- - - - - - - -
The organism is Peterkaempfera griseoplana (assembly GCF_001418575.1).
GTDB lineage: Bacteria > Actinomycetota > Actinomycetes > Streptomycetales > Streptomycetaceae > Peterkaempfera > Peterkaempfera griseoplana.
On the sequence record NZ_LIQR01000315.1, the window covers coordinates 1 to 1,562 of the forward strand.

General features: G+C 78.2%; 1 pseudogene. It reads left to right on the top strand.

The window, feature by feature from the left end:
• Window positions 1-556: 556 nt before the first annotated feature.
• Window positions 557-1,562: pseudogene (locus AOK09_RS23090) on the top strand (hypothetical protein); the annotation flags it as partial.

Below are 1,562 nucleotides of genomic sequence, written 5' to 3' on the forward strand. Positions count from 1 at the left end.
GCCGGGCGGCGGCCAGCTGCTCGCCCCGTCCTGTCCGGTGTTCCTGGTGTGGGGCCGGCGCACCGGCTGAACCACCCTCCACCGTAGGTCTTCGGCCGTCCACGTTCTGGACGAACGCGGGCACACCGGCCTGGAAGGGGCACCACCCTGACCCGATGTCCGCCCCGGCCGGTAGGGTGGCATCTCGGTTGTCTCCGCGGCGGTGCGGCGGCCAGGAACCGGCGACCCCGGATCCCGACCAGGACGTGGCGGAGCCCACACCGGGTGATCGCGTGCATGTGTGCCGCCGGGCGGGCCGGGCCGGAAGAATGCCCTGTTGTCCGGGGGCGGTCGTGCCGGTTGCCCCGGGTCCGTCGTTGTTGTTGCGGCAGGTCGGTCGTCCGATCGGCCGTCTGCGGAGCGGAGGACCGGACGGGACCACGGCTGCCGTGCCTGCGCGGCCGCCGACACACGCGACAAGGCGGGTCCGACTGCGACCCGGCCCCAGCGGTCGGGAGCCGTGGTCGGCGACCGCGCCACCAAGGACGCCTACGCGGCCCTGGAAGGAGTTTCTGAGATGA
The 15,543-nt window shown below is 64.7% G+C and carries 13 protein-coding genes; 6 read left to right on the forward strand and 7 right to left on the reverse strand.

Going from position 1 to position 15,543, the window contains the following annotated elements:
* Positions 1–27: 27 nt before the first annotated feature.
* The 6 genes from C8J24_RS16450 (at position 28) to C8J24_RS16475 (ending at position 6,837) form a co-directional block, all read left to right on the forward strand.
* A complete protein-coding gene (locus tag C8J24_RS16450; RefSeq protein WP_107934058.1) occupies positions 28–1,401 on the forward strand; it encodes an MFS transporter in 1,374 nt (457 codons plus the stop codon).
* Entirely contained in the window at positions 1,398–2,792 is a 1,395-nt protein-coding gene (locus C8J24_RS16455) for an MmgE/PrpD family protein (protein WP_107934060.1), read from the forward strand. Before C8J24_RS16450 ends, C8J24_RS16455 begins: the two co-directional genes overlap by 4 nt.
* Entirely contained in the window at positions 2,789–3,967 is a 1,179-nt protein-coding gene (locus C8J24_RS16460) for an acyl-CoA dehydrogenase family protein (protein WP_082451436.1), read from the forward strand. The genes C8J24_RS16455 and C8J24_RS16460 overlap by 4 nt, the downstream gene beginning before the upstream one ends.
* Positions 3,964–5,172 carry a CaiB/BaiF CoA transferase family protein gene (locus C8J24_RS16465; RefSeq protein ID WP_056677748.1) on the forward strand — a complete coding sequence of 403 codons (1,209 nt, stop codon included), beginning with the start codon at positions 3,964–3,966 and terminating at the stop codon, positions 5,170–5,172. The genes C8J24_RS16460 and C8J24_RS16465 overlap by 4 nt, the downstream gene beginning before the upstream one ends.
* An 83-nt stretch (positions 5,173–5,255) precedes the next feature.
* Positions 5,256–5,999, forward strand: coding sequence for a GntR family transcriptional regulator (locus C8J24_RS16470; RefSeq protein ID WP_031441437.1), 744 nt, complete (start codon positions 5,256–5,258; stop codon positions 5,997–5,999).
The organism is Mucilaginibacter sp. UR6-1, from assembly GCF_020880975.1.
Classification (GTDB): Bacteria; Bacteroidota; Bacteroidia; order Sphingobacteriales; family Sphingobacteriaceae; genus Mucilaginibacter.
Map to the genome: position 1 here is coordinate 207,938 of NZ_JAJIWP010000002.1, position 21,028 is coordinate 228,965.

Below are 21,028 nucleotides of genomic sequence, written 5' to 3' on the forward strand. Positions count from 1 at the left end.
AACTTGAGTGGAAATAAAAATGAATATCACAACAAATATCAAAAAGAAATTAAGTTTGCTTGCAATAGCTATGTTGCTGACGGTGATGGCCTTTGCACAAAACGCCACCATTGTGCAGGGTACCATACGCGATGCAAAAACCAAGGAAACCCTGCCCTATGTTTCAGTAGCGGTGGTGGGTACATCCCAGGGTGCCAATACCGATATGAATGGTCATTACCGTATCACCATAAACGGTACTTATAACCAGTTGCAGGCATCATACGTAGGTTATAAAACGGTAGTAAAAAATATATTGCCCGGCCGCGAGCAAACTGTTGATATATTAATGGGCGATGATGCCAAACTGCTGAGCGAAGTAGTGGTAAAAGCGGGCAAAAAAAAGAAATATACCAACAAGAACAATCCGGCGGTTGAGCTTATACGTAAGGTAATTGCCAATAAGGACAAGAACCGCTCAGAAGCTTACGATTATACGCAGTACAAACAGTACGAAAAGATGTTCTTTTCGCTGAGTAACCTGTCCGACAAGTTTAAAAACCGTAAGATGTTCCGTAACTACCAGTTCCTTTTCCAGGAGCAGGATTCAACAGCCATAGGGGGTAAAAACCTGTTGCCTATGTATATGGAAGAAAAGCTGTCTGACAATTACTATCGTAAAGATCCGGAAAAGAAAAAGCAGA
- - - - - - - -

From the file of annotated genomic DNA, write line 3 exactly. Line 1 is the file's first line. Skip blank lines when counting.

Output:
On the sequence record NZ_LIQR01000315.1, the window covers coordinates 1 to 1,562 of the forward strand.